Infrastructure projects getting $150M boost announced by Stephen Harper

The $150 million pegged for infrastructure in last month's federal budget will go toward 1,800 projects in communities across Canada, the prime minister says.

Funding under Canada 150 infrastructure plan was announced in last month's budget

Stephen Harper will be joined in Truro today by Progressive Conservative candidate Scott Armstrong, Justice Minister Peter MacKay and Attorney General Rob Moore. (CBC)

The $150 million pegged for infrastructure in last month's federal budget will go toward 1,800 projects in communities across Canada, the prime minister says.

Stephen Harper made the announcement during a campaign-style event in Truro, N.S., on Friday.

"Selected" projects are expected to be completed by the end of the 2017 construction season, according to a statement. Harper said the projects will be delivered through regional development agencies.

"The 150th anniversary of Confederation is a time to celebrate the places across this great country that unite and connect us — the parks, the trails, the cultural and community centres," said Harper.

"The infrastructure program being announced today will help preserve and improve these treasured cultural and community locations, allowing Canadians and their families to enjoy moments of sport, recreation, leisure and contemplation for years to come."

The $150 million will be provided under the Canada 150 infrastructure plan.

Harper was joined by Conservative candidate Scott Armstrong, as well as Justice Minister Peter MacKay and Rob Moore, minister responsible for the Atlantic Canada Opportunities Agency (ACOA), for the announcement.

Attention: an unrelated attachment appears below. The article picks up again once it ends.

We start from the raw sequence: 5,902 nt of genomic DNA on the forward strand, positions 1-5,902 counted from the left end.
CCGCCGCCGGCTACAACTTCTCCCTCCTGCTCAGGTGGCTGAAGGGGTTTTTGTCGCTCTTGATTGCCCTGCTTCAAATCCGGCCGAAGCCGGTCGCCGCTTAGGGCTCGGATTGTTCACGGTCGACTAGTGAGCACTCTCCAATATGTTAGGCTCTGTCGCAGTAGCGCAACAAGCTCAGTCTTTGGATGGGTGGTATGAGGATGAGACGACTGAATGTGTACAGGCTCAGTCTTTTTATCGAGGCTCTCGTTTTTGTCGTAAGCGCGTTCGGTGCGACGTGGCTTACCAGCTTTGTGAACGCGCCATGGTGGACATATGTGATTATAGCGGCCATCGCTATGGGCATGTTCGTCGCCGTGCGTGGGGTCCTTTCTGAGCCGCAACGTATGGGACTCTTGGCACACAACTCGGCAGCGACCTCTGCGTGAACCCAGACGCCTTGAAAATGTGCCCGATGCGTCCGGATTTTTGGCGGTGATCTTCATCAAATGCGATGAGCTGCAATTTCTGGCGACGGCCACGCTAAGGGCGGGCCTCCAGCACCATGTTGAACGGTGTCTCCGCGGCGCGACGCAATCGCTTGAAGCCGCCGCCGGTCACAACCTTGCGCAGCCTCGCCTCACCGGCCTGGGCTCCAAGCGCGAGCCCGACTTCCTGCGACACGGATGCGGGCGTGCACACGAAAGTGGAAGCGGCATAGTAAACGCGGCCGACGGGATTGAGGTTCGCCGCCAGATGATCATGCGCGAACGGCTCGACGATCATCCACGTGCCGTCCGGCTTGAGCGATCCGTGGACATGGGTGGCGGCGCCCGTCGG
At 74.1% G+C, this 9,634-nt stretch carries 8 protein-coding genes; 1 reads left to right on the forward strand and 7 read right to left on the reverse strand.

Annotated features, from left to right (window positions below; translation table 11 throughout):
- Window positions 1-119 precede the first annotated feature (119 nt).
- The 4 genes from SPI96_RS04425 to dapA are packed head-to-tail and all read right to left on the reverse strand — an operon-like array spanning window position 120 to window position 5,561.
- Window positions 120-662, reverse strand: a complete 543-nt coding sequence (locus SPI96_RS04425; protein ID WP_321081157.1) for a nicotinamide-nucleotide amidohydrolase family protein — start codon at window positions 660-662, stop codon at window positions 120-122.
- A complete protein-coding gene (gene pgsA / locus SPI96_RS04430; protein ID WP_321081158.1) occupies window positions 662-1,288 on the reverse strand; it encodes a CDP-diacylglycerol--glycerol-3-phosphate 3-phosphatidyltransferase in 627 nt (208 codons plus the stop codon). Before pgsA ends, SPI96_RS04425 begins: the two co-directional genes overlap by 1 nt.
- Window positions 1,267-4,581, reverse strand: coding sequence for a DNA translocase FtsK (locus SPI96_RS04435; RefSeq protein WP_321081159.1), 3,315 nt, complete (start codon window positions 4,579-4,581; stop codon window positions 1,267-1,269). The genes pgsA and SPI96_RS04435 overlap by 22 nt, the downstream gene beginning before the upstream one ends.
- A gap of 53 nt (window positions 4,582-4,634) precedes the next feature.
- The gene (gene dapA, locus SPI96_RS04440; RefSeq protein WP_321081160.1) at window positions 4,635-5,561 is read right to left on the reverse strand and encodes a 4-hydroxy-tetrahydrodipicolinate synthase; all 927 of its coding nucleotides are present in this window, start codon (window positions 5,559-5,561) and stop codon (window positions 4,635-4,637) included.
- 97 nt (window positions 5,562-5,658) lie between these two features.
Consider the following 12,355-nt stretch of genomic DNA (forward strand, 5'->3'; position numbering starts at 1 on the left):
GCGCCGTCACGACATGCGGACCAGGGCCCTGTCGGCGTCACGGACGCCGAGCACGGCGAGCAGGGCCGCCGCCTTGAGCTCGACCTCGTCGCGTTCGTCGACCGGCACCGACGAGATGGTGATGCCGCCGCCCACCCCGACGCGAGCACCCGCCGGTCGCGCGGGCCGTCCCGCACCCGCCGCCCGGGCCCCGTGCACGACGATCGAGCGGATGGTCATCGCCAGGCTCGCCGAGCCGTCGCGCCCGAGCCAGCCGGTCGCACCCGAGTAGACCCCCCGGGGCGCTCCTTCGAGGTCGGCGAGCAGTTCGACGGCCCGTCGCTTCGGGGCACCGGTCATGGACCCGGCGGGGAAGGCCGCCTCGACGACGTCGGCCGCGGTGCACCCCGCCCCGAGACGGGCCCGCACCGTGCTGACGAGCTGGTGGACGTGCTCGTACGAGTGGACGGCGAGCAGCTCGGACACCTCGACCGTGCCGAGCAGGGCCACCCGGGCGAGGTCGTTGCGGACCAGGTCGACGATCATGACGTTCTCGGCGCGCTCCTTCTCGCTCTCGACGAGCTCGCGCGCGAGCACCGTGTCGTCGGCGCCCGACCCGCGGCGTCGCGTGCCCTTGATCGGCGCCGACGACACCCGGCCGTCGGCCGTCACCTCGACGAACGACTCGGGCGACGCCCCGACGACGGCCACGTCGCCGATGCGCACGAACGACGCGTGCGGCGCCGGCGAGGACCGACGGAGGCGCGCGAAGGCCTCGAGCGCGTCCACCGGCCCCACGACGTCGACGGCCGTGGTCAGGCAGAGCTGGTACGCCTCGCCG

On Thursday night, the prime minister spoke at the Cobequid Educational Centre in Truro.

"The bottom line is this, friends," he said. "And I'm not saying there aren't challenges out there economically, there are, because we're in a difficult world, but the fact of the matter is this: There have never been more Canadians working today that at any time in our history — never more than now."

In April, the country added 47,000 full-time jobs but shed 66,000 part-time positions, indicating a mixed trend in employment.

Nova Scotia lost 3,000 jobs, but the unemployment rate dipped slightly because fewer people are looking for work.

'Everybody's just really upset'

On Thursday, members of federal unions came from as far away as Moncton, N.B., and Sydney, N.S., to let the prime minister know their concerns.

"I think everybody's just really upset about negotiated benefits being stripped away," said David Brush, a corrections worker. 

The protesters didn't enter the high school and didn't try to disrupt the meeting.

Music blared as Harper entered the gymnasium packed with 500 people.

The prime minister was quick to take jabs at Liberal Leader Justin Trudeau.

"If you look at his program, even the Liberal media said his numbers still don't add up. He's off by billions of dollars," Harper told the crowd. 

Truro is in a riding that will be hotly contested in the next election.

The Progressive Conservatives' Scott Armstrong will be facing a tough challenge from long-time Tory MP Bill Casey, now running for the Liberals.

The prime minister's wife will be in the riding next week, when she attends a fundraiser with Armstrong in Pugwash.


To encourage thoughtful and respectful conversations, first and last names will appear with each submission to CBC/Radio-Canada's online communities (except in children and youth-oriented communities). Pseudonyms will no longer be permitted.

By submitting a comment, you accept that CBC has the right to reproduce and publish that comment in whole or in part, in any manner CBC chooses. Please note that CBC does not endorse the opinions expressed in comments. Comments on this story are moderated according to our Submission Guidelines. Comments are welcome while open. We reserve the right to close comments at any time.